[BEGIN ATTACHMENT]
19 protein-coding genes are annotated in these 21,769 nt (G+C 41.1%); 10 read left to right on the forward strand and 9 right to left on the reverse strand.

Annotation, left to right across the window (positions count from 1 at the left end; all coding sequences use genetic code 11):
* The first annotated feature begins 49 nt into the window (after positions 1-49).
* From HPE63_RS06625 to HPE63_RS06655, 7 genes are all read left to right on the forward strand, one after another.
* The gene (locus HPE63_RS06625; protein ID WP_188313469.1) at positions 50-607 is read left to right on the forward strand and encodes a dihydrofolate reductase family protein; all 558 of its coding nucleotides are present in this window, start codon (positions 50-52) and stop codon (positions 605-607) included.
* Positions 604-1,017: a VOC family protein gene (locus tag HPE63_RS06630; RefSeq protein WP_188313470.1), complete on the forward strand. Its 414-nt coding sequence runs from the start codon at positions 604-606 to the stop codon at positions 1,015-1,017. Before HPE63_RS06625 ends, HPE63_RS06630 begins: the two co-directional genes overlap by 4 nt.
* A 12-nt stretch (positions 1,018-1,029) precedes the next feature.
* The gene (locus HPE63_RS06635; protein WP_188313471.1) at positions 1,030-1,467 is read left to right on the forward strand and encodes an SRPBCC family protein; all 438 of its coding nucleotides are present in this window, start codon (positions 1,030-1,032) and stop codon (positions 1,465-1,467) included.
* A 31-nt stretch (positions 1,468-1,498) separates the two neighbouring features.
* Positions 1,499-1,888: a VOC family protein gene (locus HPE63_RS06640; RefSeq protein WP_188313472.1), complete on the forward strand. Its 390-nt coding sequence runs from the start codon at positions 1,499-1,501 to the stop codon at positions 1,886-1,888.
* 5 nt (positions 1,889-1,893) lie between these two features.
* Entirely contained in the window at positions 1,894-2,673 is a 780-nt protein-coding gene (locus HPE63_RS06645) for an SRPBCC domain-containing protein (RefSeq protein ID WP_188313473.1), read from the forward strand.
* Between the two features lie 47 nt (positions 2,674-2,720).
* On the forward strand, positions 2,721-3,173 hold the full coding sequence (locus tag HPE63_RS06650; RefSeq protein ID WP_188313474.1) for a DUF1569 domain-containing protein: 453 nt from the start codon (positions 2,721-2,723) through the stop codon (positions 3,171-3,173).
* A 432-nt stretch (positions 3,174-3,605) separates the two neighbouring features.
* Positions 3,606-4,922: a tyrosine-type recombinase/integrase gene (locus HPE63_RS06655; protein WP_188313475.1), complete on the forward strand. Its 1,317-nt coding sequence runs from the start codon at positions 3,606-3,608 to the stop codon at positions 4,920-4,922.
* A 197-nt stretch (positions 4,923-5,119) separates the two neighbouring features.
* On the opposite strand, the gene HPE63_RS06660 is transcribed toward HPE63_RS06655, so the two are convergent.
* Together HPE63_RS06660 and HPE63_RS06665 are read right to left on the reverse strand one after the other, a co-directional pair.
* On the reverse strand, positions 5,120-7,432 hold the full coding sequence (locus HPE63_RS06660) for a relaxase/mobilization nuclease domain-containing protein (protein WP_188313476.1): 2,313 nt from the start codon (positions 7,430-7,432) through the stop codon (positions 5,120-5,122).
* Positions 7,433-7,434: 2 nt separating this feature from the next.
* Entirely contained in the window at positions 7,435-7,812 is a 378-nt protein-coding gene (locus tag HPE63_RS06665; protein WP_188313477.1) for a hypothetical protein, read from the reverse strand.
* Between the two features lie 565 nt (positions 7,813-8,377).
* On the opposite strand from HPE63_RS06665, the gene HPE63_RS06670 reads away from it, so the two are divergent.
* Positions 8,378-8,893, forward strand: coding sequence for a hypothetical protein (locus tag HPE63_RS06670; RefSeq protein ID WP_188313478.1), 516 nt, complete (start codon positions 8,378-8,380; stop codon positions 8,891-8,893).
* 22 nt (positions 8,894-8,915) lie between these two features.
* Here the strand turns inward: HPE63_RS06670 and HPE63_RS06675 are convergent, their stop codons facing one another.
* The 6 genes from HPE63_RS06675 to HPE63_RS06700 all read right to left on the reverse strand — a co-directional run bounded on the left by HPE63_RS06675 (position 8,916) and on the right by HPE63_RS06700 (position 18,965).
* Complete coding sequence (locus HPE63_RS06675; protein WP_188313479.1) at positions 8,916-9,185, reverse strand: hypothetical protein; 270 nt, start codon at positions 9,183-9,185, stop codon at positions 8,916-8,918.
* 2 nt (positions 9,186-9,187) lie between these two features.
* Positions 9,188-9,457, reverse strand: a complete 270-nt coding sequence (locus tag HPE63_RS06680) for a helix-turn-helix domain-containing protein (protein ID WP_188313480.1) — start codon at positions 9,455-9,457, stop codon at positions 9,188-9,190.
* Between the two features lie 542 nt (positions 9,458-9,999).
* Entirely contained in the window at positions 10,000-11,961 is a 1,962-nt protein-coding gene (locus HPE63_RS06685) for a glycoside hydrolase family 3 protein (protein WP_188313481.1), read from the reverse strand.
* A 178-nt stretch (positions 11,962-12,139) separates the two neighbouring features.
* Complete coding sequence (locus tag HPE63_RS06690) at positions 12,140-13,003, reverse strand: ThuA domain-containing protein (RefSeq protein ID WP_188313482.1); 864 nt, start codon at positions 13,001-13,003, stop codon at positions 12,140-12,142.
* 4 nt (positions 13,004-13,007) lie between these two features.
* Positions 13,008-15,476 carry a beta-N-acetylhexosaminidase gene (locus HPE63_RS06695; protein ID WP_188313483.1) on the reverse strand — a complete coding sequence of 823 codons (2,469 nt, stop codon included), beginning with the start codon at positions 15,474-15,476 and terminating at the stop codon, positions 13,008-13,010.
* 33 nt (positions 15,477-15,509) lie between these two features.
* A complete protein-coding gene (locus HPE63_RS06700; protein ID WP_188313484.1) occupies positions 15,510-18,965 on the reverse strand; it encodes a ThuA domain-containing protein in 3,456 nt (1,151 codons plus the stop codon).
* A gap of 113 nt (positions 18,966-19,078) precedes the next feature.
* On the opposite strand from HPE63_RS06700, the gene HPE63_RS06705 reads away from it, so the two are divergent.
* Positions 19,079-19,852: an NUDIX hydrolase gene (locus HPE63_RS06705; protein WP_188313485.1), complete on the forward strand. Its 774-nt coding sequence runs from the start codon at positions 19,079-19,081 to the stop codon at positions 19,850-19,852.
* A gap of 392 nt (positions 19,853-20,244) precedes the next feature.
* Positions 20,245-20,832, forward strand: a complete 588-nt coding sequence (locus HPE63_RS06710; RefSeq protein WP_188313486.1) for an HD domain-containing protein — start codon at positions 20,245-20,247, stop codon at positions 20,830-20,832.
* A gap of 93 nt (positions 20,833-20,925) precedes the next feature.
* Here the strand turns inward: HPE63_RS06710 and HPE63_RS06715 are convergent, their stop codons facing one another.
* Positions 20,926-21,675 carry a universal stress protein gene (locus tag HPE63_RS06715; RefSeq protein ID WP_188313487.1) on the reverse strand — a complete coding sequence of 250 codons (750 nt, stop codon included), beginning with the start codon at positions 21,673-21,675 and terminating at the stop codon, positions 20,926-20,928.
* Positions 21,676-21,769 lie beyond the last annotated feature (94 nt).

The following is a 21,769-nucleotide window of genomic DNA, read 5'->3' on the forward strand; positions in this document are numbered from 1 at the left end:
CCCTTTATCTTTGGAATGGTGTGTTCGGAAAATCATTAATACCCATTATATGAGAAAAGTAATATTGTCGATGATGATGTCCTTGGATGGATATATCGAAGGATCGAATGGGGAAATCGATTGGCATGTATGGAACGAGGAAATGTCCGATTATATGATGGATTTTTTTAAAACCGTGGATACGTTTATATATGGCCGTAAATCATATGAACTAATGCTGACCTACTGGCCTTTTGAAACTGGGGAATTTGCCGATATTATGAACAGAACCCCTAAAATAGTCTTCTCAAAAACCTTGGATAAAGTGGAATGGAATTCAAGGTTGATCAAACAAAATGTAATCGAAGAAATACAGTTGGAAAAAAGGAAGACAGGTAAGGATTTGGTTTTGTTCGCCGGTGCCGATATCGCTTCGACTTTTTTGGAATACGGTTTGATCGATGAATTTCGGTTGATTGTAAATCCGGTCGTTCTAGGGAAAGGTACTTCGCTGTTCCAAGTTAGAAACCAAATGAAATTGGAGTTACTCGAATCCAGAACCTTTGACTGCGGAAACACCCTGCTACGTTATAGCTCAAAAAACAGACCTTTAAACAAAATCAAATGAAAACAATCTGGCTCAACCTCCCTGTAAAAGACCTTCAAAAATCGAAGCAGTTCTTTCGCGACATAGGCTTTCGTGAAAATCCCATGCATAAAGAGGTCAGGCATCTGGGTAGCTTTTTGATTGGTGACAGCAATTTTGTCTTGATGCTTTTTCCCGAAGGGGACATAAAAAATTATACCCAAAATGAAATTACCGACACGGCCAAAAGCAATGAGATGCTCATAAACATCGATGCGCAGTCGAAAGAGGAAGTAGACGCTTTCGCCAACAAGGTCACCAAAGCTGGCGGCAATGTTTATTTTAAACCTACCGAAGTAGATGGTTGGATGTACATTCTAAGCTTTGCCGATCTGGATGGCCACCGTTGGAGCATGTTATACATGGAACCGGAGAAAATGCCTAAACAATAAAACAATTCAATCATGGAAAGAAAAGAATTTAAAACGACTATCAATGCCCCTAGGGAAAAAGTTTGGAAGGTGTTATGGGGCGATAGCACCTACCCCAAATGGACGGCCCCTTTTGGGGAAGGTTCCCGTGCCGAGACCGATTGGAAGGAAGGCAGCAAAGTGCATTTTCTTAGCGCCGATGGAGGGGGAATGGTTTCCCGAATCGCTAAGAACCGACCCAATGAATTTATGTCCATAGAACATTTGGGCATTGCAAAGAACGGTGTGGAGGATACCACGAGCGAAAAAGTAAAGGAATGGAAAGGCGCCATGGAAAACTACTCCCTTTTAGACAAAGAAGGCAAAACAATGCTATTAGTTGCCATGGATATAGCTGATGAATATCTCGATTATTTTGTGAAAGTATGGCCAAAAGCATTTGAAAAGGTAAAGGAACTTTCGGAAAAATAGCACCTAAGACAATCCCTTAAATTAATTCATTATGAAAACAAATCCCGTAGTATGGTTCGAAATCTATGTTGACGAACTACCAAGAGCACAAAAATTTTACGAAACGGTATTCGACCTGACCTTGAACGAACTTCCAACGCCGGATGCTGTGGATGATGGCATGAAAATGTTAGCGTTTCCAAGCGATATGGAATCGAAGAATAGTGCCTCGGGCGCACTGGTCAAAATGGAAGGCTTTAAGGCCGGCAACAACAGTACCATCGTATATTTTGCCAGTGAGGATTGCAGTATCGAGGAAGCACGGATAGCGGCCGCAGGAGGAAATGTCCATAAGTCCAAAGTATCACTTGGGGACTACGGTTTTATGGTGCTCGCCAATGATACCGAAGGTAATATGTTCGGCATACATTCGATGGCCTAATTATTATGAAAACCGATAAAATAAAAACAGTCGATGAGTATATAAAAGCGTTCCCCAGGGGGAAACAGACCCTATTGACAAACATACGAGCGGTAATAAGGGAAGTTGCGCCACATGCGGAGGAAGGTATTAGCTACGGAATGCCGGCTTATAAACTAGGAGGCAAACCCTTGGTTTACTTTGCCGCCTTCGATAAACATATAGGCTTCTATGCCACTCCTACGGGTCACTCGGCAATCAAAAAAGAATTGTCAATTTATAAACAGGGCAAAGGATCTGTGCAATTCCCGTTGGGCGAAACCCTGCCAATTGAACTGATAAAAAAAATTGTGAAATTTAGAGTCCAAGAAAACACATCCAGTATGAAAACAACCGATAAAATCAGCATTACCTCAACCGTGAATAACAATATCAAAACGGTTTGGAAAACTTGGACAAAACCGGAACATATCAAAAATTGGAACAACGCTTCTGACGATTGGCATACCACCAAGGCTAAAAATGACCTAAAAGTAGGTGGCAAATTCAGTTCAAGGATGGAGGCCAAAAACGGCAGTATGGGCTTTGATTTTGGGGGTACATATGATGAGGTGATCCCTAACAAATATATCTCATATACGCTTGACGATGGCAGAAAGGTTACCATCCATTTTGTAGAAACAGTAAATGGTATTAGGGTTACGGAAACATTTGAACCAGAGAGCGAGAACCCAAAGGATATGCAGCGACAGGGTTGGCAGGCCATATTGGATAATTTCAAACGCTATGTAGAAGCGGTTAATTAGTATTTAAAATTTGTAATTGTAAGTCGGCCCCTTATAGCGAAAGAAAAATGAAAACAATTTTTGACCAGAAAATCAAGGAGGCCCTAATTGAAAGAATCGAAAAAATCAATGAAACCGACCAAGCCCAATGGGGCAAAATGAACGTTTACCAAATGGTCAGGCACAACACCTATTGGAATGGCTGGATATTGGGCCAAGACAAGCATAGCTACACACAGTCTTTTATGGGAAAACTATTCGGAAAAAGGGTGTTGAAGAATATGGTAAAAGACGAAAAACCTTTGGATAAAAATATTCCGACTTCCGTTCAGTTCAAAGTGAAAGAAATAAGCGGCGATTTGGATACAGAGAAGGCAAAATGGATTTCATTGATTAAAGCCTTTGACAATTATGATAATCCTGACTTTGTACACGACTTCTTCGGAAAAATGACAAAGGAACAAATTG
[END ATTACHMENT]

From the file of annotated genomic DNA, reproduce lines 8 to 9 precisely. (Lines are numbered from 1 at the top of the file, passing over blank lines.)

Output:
* The gene (locus HPE63_RS06635; protein WP_188313471.1) at positions 1,030-1,467 is read left to right on the forward strand and encodes an SRPBCC family protein; all 438 of its coding nucleotides are present in this window, start codon (positions 1,030-1,032) and stop codon (positions 1,465-1,467) included.
* A 31-nt stretch (positions 1,468-1,498) separates the two neighbouring features.